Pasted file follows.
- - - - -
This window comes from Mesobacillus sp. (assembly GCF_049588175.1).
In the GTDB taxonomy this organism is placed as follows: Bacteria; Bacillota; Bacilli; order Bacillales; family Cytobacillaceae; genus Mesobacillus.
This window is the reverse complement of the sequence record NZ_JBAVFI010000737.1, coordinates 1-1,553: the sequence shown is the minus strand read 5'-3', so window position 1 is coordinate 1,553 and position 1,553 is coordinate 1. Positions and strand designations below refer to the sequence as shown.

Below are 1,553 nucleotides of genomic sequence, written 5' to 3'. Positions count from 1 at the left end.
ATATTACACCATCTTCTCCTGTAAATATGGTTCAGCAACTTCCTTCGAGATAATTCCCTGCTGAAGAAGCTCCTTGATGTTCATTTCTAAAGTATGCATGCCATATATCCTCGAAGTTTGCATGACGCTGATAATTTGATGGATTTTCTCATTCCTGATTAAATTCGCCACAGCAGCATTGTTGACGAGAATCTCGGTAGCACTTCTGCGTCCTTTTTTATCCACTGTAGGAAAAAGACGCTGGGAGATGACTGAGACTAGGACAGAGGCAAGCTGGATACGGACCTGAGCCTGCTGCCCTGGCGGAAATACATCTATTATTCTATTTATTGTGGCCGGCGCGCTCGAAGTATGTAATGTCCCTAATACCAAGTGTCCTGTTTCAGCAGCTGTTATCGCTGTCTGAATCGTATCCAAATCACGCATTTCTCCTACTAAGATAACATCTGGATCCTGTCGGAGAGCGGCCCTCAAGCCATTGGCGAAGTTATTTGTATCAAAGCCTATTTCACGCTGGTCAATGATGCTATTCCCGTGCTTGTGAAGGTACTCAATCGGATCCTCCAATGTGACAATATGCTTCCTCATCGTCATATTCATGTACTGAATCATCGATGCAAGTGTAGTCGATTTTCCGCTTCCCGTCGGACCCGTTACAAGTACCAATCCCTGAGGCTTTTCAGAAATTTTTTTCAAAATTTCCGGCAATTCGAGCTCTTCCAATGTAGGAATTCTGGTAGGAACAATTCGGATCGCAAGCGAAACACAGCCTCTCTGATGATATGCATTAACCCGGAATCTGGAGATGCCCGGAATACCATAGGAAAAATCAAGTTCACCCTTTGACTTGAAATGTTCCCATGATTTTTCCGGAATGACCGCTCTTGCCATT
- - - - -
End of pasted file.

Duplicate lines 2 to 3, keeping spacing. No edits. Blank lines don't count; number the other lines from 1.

In the GTDB taxonomy this organism is placed as follows: Bacteria; Bacillota; Bacilli; order Bacillales; family Cytobacillaceae; genus Mesobacillus.
This window is the reverse complement of the sequence record NZ_JBAVFI010000737.1, coordinates 1-1,553: the sequence shown is the minus strand read 5'-3', so window position 1 is coordinate 1,553 and position 1,553 is coordinate 1. Positions and strand designations below refer to the sequence as shown.